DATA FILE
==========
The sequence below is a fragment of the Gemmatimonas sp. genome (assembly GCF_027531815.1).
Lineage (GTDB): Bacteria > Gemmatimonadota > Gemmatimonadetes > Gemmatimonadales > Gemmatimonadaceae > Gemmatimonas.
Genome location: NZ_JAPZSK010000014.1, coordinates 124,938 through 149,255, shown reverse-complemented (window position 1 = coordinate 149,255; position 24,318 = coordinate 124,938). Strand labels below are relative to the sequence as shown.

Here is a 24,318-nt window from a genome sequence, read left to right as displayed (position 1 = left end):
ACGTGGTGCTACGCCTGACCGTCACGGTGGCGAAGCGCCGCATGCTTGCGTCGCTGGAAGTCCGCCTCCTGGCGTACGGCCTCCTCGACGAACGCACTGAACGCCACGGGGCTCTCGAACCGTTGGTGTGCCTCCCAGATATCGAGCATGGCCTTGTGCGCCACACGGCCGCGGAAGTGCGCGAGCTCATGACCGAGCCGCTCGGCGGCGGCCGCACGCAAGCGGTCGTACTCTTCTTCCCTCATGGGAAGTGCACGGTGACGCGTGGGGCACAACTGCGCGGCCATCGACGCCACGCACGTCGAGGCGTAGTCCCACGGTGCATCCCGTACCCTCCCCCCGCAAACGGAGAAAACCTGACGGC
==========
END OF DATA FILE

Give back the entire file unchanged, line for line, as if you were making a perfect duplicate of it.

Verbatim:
The sequence below is a fragment of the Gemmatimonas sp. genome (assembly GCF_027531815.1).
Lineage (GTDB): Bacteria > Gemmatimonadota > Gemmatimonadetes > Gemmatimonadales > Gemmatimonadaceae > Gemmatimonas.
Genome location: NZ_JAPZSK010000014.1, coordinates 124,938 through 149,255, shown reverse-complemented (window position 1 = coordinate 149,255; position 24,318 = coordinate 124,938). Strand labels below are relative to the sequence as shown.

Here is a 24,318-nt window from a genome sequence, read left to right as displayed (position 1 = left end):
ACGTGGTGCTACGCCTGACCGTCACGGTGGCGAAGCGCCGCATGCTTGCGTCGCTGGAAGTCCGCCTCCTGGCGTACGGCCTCCTCGACGAACGCACTGAACGCCACGGGGCTCTCGAACCGTTGGTGTGCCTCCCAGATATCGAGCATGGCCTTGTGCGCCACACGGCCGCGGAAGTGCGCGAGCTCATGACCGAGCCGCTCGGCGGCGGCCGCACGCAAGCGGTCGTACTCTTCTTCCCTCATGGGAAGTGCACGGTGACGCGTGGGGCACAACTGCGCGGCCATCGACGCCACGCACGTCGAGGCGTAGTCCCACGGTGCATCCCGTACCCTCCCCCCGCAAACGGAGAAAACCTGACGGC